We’ve operated under an incredibly simple rule from a marketing standpoint, which is basically: spend as little money as possible. So, for example, a few years ago we created our first garment for space, which was a cocoon of deep sleep. And in marketing, you are always [asking] who is your audience, and really, our audience was one person here, who was Elon [Musk], so we found was a billboard [space] across from SpaceX, and we just put out a poster there, and it said, “Our jackets are ready. How’s your rocket doing?” It doesn’t cost a lot of money, but it was really a lot of fun, and NASA called the next week and then we had [to] chat with them.
Your clothes reflect what you think will happen to people over the next century, from space travel to sustainability. You have a solar charging jacket that you think can glow like a firefly in the dark, for example. You’ve got a ‘black squid’ jacket that you think recreates one of nature’s brightest solutions for high visibility, the adaptive squid camouflage. How much technology is really involved here?
Over the past five years, the angle of technology we have focused on is materials science. This is the only thing that we as a startup have had access to, because if you watch a lot [complex] technologies like AI or exoskeletons, you need really huge funding to tackle them, when any startup can really go into materials science. So it’s the angle that really fascinates us. ..[because] this has generally not been explored, how much material science could go into a product.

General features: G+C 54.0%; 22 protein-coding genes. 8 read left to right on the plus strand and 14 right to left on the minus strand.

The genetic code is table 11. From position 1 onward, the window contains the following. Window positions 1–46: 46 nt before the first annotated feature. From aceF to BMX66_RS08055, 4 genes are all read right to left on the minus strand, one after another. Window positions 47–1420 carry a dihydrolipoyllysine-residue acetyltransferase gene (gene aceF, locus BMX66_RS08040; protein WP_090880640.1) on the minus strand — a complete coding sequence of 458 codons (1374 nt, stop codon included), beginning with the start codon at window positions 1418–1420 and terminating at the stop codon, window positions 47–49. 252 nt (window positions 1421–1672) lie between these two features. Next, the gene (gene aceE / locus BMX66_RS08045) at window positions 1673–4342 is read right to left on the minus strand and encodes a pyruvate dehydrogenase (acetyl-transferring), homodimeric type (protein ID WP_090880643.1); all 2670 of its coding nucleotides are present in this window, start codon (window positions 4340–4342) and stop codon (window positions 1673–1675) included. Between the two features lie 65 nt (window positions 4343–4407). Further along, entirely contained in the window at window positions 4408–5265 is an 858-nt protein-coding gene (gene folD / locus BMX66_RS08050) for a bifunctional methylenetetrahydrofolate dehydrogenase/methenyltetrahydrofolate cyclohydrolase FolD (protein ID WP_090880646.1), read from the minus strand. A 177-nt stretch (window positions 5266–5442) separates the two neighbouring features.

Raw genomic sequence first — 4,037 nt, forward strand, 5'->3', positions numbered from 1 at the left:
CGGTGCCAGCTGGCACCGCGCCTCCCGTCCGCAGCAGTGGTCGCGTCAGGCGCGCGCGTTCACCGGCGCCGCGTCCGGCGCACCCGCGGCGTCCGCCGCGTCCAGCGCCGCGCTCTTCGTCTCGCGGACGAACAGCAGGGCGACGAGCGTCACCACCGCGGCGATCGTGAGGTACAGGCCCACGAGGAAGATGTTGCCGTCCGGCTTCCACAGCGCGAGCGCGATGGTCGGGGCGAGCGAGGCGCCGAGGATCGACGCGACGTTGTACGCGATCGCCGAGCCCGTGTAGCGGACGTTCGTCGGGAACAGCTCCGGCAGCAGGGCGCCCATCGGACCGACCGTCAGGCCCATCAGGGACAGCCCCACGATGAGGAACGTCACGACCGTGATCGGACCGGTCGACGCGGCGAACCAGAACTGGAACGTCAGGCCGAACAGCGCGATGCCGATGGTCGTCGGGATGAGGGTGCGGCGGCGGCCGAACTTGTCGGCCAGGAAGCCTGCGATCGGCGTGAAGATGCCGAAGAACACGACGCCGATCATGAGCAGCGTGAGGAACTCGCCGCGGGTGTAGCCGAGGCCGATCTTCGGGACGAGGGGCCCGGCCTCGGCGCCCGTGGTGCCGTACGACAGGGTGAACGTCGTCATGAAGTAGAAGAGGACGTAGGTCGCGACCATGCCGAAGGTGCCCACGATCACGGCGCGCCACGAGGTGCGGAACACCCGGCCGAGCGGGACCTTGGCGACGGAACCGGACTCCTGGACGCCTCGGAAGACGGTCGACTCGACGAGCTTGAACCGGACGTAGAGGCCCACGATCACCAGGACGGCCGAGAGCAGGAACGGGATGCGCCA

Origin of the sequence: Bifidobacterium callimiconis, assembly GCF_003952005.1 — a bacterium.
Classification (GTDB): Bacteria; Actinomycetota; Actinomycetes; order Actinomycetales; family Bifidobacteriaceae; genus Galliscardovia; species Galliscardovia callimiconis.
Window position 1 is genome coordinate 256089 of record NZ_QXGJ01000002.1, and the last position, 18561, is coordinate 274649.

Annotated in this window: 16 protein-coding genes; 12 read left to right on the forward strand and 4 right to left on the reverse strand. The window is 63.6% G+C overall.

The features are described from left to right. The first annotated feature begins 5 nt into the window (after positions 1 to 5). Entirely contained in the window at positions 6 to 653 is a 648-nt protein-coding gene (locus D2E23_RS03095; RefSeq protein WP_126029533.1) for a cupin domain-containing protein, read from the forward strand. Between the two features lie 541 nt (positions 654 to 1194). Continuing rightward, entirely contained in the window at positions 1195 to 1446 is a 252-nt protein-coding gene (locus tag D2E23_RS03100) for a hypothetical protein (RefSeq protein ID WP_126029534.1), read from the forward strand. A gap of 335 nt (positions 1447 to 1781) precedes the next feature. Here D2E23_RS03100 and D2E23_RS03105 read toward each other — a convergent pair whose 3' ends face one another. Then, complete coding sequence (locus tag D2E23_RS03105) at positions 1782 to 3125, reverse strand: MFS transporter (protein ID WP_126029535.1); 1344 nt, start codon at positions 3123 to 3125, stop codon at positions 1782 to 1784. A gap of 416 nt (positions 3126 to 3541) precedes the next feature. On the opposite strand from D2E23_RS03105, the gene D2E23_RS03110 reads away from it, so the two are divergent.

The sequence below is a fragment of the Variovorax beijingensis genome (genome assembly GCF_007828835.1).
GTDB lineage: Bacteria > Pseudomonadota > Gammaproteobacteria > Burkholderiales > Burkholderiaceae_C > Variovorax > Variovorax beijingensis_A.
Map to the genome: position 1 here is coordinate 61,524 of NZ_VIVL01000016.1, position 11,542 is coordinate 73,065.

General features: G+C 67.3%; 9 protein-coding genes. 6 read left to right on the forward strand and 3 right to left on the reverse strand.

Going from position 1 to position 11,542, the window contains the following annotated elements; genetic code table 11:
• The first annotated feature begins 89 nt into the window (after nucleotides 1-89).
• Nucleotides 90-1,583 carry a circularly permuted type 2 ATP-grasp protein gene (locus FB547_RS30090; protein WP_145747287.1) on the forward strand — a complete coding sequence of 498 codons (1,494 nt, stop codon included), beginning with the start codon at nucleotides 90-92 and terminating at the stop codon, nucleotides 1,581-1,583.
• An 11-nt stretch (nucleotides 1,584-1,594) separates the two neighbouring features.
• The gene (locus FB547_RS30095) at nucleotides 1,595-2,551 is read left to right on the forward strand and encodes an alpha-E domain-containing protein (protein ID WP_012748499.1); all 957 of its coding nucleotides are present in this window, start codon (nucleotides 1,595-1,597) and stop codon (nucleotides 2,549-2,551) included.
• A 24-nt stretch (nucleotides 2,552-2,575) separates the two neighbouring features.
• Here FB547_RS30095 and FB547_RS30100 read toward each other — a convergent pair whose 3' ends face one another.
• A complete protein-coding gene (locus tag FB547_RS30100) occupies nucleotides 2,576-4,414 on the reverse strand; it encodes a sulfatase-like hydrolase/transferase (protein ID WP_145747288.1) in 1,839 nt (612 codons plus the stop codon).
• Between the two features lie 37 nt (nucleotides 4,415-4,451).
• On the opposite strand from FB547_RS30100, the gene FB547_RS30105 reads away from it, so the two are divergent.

One of the coolest things we’ve ever released was the world’s first graphene jacket. Even the scientists who isolated graphene for the first time can’t really tell you what graphene will do. . . .[So] we said, well, one side has graphene and the other side doesn’t. Why not go test it out and tell us what it does? We had a theory that it could store and redistribute heat because graphene behaves in a very surprising way and there is no limit to the amount of heat it can store. What came back were two particularly amazing stories, one of an American doctor who had frozen overnight in the Gobi Desert and wrapped his graphene jacket around a camel, and after soaking up the heat from the camel, he put his jacket back on and stayed warm all night.